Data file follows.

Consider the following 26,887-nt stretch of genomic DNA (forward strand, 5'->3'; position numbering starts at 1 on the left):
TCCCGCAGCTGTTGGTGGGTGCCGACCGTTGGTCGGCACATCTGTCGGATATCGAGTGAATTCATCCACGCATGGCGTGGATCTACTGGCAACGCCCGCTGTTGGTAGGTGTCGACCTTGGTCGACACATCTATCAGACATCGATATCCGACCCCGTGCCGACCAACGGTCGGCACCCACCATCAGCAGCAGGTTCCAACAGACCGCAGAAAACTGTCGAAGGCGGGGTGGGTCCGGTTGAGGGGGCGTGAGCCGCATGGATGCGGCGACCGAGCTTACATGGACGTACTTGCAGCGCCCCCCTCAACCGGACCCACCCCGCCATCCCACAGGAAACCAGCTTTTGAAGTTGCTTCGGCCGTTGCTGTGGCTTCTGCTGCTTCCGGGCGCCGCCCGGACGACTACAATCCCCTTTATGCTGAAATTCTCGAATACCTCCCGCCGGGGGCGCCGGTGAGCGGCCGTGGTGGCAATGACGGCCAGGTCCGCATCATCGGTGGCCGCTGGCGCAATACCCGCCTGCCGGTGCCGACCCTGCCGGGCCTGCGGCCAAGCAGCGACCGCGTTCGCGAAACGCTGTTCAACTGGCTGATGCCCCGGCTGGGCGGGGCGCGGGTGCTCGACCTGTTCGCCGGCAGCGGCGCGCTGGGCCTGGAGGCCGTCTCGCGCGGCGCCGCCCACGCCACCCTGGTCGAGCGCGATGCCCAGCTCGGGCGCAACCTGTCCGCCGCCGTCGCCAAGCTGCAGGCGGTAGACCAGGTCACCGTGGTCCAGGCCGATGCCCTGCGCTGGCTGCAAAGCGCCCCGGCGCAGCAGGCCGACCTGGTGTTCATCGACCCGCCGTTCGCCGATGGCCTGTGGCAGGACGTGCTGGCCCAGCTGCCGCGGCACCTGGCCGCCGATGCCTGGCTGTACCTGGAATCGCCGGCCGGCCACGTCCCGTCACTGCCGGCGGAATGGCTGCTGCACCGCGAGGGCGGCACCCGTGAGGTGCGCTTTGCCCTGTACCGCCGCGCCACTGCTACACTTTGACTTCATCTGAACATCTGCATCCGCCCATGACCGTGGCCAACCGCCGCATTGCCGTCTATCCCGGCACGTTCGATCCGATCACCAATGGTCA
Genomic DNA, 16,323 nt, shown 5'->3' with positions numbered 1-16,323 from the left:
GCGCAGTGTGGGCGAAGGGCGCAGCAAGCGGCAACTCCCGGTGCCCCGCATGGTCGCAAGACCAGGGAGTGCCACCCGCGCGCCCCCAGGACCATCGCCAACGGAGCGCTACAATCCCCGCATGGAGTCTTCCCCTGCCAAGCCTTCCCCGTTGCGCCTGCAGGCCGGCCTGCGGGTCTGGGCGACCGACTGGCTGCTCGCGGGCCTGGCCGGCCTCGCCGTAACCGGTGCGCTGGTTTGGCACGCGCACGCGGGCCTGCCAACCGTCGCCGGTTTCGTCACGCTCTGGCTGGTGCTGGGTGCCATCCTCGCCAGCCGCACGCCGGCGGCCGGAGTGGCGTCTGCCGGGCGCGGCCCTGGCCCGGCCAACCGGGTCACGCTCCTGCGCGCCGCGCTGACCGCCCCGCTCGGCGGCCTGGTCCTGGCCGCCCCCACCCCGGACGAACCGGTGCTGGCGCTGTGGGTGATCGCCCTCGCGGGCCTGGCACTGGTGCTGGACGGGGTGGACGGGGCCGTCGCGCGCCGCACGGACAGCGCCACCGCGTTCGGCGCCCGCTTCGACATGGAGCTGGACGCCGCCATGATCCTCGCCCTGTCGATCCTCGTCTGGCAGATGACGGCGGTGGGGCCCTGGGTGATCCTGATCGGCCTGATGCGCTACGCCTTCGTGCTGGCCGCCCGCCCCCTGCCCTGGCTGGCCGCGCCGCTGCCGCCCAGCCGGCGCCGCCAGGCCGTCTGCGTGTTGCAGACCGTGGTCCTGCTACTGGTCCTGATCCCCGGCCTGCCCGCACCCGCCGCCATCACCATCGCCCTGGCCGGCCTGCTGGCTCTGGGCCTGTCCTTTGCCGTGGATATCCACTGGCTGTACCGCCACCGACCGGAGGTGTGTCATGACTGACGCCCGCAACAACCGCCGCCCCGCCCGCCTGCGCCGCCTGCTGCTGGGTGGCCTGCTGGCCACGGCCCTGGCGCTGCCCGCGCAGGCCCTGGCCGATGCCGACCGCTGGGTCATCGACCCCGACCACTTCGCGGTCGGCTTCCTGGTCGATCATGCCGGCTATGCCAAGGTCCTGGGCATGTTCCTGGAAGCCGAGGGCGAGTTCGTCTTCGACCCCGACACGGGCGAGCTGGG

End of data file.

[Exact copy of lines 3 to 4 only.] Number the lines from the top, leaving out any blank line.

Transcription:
Genomic DNA, 16,323 nt, shown 5'->3' with positions numbered 1-16,323 from the left:
GCGCAGTGTGGGCGAAGGGCGCAGCAAGCGGCAACTCCCGGTGCCCCGCATGGTCGCAAGACCAGGGAGTGCCACCCGCGCGCCCCCAGGACCATCGCCAACGGAGCGCTACAATCCCCGCATGGAGTCTTCCCCTGCCAAGCCTTCCCCGTTGCGCCTGCAGGCCGGCCTGCGGGTCTGGGCGACCGACTGGCTGCTCGCGGGCCTGGCCGGCCTCGCCGTAACCGGTGCGCTGGTTTGGCACGCGCACGCGGGCCTGCCAACCGTCGCCGGTTTCGTCACGCTCTGGCTGGTGCTGGGTGCCATCCTCGCCAGCCGCACGCCGGCGGCCGGAGTGGCGTCTGCCGGGCGCGGCCCTGGCCCGGCCAACCGGGTCACGCTCCTGCGCGCCGCGCTGACCGCCCCGCTCGGCGGCCTGGTCCTGGCCGCCCCCACCCCGGACGAACCGGTGCTGGCGCTGTGGGTGATCGCCCTCGCGGGCCTGGCACTGGTGCTGGACGGGGTGGACGGGGCCGTCGCGCGCCGCACGGACAGCGCCACCGCGTTCGGCGCCCGCTTCGACATGGAGCTGGACGCCGCCATGATCCTCGCCCTGTCGATCCTCGTCTGGCAGATGACGGCGGTGGGGCCCTGGGTGATCCTGATCGGCCTGATGCGCTACGCCTTCGTGCTGGCCGCCCGCCCCCTGCCCTGGCTGGCCGCGCCGCTGCCGCCCAGCCGGCGCCGCCAGGCCGTCTGCGTGTTGCAGACCGTGGTCCTGCTACTGGTCCTGATCCCCGGCCTGCCCGCACCCGCCGCCATCACCATCGCCCTGGCCGGCCTGCTGGCTCTGGGCCTGTCCTTTGCCGTGGATATCCACTGGCTGTACCGCCACCGACCGGAGGTGTGTCATGACTGACGCCCGCAACAACCGCCGCCCCGCCCGCCTGCGCCGCCTGCTGCTGGGTGGCCTGCTGGCCACGGCCCTGGCGCTGCCCGCGCAGGCCCTGGCCGATGCCGACCGCTGGGTCATCGACCCCGACCACTTCGCGGTCGGCTTCCTGGTCGATCATGCCGGCTATGCCAAGGTCCTGGGCATGTTCCTGGAAGCCGAGGGCGAGTTCGTCTTCGACCCCGACACGGGCGAGCTGGG